“For me, the meeting was a chance to hear about how to build a successful career in Washington from those who have done it, and to connect with Penn Law alumni who are ready and willing to help those of us who are about to graduate,” said Matthew McFeeley L’11. “I spent the semester working in the offices of a Senate committee and it was interesting [in this final class] to see how our alumni used their legal education to comprehensively advise members of Congress - serving at once as political strategists, policy analysts, procedural experts, negotiators, and legislative drafters.”

Grace Sur L’11, who served in an externship in Senator Lautenberg’s office this semester, noted, “It was an amazing experience because it was a chance to learn firsthand how our federal government works.” Because each student in the Legislative Clinic had a unique experience working with Senators, Representatives, or for Congressional committees, “we each brought a very interesting and different perspective to the table when we discussed different issues related to Congress, such as how to draft legislation and what the role of a lawyer is on the Hill.”

For Emily Stopa GR’11 L’11 it was “a privilege” to talk with Penn Law alumni working at high levels in Washington, and “to hear about the joys, triumphs, and life-long relationships that come with the career, as well as the disappointments and sacrifices. The meeting definitely gave me a more well-rounded perspective on the life of a Congressional staffer, and underscored the advantages of having a thorough understanding of the legislative process."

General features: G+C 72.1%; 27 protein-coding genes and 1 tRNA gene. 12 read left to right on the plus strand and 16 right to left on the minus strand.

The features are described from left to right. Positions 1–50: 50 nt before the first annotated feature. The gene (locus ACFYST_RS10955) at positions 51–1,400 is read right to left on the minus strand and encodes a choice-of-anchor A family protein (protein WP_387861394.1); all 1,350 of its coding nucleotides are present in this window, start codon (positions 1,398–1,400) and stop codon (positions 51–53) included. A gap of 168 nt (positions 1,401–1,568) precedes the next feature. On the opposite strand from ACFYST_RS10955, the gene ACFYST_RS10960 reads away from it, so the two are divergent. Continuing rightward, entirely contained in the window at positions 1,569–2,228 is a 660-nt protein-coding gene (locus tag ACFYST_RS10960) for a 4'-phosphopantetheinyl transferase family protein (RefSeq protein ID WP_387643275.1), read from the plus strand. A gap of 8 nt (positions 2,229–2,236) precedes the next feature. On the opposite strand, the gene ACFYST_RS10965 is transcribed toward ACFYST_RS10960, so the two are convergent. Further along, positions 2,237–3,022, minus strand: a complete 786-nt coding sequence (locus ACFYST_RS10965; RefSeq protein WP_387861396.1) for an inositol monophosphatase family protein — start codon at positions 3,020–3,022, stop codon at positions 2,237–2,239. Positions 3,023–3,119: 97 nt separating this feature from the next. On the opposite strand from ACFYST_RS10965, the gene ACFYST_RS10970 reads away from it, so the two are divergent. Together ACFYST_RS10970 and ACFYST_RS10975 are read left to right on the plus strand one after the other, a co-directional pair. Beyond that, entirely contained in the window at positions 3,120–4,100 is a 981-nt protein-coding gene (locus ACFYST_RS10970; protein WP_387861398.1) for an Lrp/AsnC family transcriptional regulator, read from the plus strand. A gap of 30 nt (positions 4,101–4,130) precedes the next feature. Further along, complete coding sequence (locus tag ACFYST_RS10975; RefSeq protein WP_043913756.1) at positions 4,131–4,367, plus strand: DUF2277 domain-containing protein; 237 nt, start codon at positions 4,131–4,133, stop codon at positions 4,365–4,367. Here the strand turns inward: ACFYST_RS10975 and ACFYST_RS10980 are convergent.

The Clinic’s externships provide a range of educational experiences, such as learning how the Cloak room works or how different Senators sign onto a resolution or proposal.

“I learned the most from attending committee hearings and staff briefings and writing memos for my legislative aides,” Sur said. “For example, when [Senator Lautenberg’s] legislative aide for environmental issues took me through the process of proposing a bill and promoting it in committee, I was amazed at how much work went into the process. It was also incredible to see how strategic members of Congress have to be, from the very words he or she used in a one-page Dear Colleague letter to garner co-sponsors, to the timing of presenting an issue or bill in committee.”

Anthony Shaskus L‘11, who interned in the office of Congressman Murphy, found that he “developed a firm understanding for the inner workings of Congress,” he said, and “made relationships that will carry on long after.”

For Altin Sila L‘11, his legislative experience brought the unexpected. “I had some amazing experiences that I didn’t expect. I sat feet away from people like Ben Bernanke, Mike Mullen, and Robert Gates as they testified at hearings, and I was able to meet Justice Breyer and the Turkish Ambassador to the United States. The staff gave me assignments they thought were substantive and thought to include me on meetings and events they thought I would find interesting.”

Altin added: “I feel that I have made some great contacts that will help me accomplish that. This has been a great way to conclude my legal education and begin my career, and I’m truly grateful for the opportunities that the Clinic afforded me.”

Legislative Clinic students and Penn Law alumni
Doug Penrose L'11, Matthew McFeeley L'11, Katherine Andrews L'11, Emily Stopa GR’11 L’11, Drew Littman L'85, Alyson Cooke L'89, Nicole Isaac L'04, Martin Paone, Altin Sila L'11, Robert Cooper L'12, Grace Sur L'11, Anthony Shaskus L'11, and Spencer Pepper L'11